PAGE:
Why Basketball at All? Part I

13.01.10-DetroitPistons-2004NbaChampionsandsWhen I studied abroad in England I tried to learn how to smoke. Everyone my age smoked at the time, and I wanted to figure it out, to be more than just a social smoker, to be a real smoker. It seems absurd now, but these are the things we do when we’re young. I bought a pack of cigarettes, Marlboro reds, for the records, went out to the quad of the dorms, lit one up and smoked it. When that one was gone, I lit another and smoked it too. Then I got light-headed, went back inside and gave up on cigarettes.

Basketball wasn’t like that at all for me. Basketball was a slow growth. I remember what got me into basketball, and it’s well suited to this year, since it’s something that’s come up again: a Laker’s superteam. When an aging Karl Malone and Gary Payton joined up with the dynamic duo of Shaq and Kobe it infuriated me. It was as close to cheating as you could come, this teaming up at the end of their albeit storied careers to tack a ring onto the end of their resumes, riding the coattails of this bright young things into the record books. So it pleased me to no end that a group of no name journeymen, Chauncey Billups Detroit Pistons, assembled under the flag of one of the most neurotic and loveable coaches in the league, the NBA’s answer to Woody Allen, Larry Brown gave the Lakers whatfor in five very lopsided games.

The next year I followed the Pistons very casually, watching what games I could, being galled by their lack of offense and impressed by their stingy defense, maddened by Sheed’s refusal to work it in the post (a proto-Josh Smith in that regard) where he was unguardable. Instead, bored by the ease with which he could score on anyone down low, he constantly drifted out to the three point line, just because he could. I watched as many of the playoff games as I could, and missed the final quarter of game seven, where they lost the Spurs. A devastating blow to the archetypical blue collar franchise, the last time that a team without a true star would appear in the NBA Finals.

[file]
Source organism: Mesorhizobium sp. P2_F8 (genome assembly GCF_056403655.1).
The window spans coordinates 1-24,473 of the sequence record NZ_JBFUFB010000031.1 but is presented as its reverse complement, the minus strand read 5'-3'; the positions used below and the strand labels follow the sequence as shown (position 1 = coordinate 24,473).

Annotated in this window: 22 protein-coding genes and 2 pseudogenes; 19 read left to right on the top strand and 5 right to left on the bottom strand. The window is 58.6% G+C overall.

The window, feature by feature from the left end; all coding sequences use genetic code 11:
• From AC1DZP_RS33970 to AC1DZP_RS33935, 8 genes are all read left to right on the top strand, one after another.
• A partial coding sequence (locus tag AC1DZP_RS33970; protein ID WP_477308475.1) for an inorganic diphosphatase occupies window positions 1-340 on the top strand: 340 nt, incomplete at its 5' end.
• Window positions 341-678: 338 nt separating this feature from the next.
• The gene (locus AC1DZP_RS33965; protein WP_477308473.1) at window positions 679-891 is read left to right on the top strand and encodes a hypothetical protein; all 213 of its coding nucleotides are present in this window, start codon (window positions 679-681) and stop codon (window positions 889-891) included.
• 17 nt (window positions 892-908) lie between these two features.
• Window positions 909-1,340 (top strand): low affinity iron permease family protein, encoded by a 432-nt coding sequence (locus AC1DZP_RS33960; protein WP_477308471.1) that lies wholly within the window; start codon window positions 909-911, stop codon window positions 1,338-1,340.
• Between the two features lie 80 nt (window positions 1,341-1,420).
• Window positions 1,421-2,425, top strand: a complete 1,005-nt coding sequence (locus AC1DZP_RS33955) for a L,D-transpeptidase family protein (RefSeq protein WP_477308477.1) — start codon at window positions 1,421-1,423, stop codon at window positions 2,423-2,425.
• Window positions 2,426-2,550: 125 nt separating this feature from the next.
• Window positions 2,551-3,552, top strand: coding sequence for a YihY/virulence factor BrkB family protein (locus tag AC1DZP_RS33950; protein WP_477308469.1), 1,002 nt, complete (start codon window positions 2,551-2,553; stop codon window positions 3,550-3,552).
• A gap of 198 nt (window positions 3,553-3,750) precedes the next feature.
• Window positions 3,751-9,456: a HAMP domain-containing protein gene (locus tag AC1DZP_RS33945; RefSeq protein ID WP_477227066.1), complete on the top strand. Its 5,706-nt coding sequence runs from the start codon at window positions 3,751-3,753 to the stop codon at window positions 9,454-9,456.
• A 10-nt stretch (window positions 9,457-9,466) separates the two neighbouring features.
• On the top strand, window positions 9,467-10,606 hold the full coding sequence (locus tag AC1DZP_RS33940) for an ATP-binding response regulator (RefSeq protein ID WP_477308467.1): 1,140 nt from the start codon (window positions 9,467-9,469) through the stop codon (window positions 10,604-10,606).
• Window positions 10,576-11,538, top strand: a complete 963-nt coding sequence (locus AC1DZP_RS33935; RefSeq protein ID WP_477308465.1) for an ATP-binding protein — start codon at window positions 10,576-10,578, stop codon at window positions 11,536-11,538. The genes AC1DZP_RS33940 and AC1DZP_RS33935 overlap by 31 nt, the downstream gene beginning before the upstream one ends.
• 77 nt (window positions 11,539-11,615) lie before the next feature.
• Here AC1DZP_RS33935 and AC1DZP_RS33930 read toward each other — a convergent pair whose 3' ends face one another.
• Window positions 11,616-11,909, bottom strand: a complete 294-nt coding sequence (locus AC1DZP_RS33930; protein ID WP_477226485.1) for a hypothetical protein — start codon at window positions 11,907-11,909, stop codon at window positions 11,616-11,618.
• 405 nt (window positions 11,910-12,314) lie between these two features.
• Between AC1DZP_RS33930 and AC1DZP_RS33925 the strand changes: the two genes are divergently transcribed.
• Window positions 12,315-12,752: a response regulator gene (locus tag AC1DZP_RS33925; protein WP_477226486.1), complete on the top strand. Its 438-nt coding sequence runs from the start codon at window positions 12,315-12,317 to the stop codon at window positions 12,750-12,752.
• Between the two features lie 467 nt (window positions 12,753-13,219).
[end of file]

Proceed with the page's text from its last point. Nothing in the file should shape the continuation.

I followed the Pistons until 2008 when they traded Chauncey Billups and emotional anchor Antonio McDyess for mercurial all-star Allen Iverson, a chip Joe D had always coveted. Treading water at the top of the Eastern Conference clearly wasn’t enough for Joe and the franchise, but it proved to be their undoing for almost 5 years. Iverson bombed, as would prove his pattern from there on out, and the free agents that would come to fill his and Ben Wallace’s (who signed with conference rivals the Bulls and then proceeded to clog cap space and underperform, his final act of loyalty to the franchise that made him nearly a household name) cap space, Ben Gordon and Charlie Villanueva were certainly the beginning of the end for the Piston, and the start of a long period of rebuilding (one they still haven’t escaped from but whose light at the end of the tunnel is, at least, visible from here).

I was still a casual fan then, and didn’t know anything about the intricacies of basketball, free agency, media management or any of the backstory behind stars like Allen Iverson and Stephon Marbury. but I learned. I learned from talented writers like Marc Stein and Bethelhem Shoals, and Bill Simmons. I learned some of the history, some of the myth and of course was deeply influenced by the enduring legend of Michael Jordan, a legend I’d eventually come to view as a stain. I also learned to dislike a young player named LeBron James, after he eviscerated us in his legendary game 5 of the 2007 Eastern Conference Finals, an irony considering that James’ darkest moment would come to mark my highest respect for him, as well as that catalyst for my near complete immersion into the world of basketball and the NBA.

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